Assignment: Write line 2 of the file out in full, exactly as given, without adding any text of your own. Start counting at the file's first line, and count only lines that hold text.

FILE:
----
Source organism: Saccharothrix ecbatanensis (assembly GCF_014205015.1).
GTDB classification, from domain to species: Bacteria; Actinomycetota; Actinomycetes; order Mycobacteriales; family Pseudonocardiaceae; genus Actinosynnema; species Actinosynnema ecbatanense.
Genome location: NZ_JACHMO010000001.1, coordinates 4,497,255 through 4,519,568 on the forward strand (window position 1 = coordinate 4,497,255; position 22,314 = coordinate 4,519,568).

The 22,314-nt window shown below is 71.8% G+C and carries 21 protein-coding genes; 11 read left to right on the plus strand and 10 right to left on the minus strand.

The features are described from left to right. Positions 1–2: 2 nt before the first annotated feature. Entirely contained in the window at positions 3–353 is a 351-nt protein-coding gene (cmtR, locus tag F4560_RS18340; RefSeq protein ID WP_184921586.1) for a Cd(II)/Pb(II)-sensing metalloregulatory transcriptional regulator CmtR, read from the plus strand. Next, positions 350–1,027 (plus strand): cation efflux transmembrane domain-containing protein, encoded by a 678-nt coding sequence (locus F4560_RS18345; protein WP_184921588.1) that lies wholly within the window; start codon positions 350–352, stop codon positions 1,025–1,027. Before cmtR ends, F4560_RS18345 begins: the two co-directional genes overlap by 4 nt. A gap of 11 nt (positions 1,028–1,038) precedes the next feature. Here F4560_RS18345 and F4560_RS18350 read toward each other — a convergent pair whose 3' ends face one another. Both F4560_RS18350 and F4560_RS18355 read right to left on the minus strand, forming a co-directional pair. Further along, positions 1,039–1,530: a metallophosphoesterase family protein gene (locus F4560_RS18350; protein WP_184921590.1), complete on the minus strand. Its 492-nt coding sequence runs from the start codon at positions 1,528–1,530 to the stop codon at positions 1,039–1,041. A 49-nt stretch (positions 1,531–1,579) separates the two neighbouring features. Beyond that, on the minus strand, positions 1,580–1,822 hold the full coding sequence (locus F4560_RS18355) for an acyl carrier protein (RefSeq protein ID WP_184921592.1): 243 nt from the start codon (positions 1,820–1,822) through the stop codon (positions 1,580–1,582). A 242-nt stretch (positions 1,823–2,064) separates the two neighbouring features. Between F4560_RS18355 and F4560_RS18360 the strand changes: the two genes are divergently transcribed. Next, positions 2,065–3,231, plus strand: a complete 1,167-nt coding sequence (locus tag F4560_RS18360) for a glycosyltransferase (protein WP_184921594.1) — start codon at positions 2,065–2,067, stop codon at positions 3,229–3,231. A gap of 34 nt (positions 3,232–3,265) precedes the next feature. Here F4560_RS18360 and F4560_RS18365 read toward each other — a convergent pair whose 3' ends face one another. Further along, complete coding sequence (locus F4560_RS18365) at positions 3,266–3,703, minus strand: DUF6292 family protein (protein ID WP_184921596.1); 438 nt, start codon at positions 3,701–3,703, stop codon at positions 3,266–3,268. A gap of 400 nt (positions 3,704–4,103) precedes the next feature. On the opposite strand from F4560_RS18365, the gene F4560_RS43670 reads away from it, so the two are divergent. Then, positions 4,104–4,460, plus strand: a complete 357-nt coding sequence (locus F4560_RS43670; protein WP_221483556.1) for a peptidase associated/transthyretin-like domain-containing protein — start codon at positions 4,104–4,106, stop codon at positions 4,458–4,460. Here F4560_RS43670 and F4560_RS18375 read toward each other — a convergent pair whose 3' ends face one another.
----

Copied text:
GTDB classification, from domain to species: Bacteria; Actinomycetota; Actinomycetes; order Mycobacteriales; family Pseudonocardiaceae; genus Actinosynnema; species Actinosynnema ecbatanense.